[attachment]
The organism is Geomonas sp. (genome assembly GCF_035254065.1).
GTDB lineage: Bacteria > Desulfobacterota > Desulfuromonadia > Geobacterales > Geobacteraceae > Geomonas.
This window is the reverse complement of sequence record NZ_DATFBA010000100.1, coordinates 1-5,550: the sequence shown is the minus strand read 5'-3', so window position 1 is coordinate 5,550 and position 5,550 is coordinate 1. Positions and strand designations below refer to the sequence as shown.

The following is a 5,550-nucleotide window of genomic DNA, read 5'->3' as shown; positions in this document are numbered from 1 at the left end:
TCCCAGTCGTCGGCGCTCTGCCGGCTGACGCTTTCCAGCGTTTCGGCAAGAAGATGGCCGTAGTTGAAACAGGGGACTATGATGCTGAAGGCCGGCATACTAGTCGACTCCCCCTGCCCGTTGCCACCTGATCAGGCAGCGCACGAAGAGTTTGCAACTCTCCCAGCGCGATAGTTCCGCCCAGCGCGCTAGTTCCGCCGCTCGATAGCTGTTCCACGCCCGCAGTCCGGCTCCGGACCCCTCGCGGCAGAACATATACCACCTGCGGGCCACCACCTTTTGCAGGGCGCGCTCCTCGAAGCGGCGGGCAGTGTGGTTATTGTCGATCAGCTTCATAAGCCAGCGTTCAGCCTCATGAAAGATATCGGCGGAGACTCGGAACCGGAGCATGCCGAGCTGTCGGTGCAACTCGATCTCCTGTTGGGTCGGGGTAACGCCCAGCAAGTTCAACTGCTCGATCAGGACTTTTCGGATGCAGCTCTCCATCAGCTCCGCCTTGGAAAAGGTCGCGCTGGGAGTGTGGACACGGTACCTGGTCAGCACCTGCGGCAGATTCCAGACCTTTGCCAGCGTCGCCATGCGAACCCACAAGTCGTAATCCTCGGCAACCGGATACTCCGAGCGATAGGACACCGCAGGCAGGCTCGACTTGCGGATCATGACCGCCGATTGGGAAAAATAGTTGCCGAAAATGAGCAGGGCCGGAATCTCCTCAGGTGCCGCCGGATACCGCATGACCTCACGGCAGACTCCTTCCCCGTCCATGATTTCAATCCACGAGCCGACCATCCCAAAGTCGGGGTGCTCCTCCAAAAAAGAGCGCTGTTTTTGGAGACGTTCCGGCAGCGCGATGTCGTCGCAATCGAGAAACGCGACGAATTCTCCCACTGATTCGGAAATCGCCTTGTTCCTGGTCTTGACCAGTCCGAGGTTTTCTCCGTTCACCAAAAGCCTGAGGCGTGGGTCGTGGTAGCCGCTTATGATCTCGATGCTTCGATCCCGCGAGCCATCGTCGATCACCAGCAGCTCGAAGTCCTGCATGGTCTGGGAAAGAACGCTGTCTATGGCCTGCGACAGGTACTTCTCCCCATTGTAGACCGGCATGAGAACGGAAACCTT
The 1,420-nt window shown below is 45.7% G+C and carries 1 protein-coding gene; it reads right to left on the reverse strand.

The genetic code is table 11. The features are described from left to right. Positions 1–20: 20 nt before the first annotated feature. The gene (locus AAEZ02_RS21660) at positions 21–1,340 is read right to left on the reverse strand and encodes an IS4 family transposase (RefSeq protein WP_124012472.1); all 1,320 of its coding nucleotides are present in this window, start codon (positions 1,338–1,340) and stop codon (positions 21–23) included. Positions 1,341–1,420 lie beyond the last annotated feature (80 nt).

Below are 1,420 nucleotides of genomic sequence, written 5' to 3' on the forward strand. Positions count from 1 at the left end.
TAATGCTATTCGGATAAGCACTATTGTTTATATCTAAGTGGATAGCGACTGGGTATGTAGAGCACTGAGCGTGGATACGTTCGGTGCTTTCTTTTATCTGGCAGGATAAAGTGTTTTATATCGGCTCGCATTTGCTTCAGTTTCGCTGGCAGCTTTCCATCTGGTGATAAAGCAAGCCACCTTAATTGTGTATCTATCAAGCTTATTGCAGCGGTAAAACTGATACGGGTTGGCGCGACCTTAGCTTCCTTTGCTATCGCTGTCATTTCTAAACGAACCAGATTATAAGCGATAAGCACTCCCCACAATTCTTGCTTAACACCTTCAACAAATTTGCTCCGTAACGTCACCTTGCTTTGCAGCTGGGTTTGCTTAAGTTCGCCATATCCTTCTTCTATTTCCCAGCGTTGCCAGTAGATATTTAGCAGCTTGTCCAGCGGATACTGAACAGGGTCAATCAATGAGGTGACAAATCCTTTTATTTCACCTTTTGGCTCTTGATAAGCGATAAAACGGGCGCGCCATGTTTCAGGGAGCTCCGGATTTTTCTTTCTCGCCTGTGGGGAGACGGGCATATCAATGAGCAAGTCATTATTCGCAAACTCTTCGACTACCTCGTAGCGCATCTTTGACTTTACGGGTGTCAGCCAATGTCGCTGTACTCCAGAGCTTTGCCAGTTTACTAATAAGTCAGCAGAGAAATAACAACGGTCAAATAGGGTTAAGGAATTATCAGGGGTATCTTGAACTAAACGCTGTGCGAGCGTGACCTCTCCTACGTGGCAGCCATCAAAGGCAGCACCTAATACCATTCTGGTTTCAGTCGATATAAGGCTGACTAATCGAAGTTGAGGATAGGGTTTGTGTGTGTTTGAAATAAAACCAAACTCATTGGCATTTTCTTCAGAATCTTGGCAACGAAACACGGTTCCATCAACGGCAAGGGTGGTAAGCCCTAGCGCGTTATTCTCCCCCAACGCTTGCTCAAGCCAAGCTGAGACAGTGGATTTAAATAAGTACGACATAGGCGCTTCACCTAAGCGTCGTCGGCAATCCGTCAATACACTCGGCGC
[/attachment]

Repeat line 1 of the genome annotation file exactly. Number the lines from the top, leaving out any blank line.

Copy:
The organism is Geomonas sp. (genome assembly GCF_035254065.1).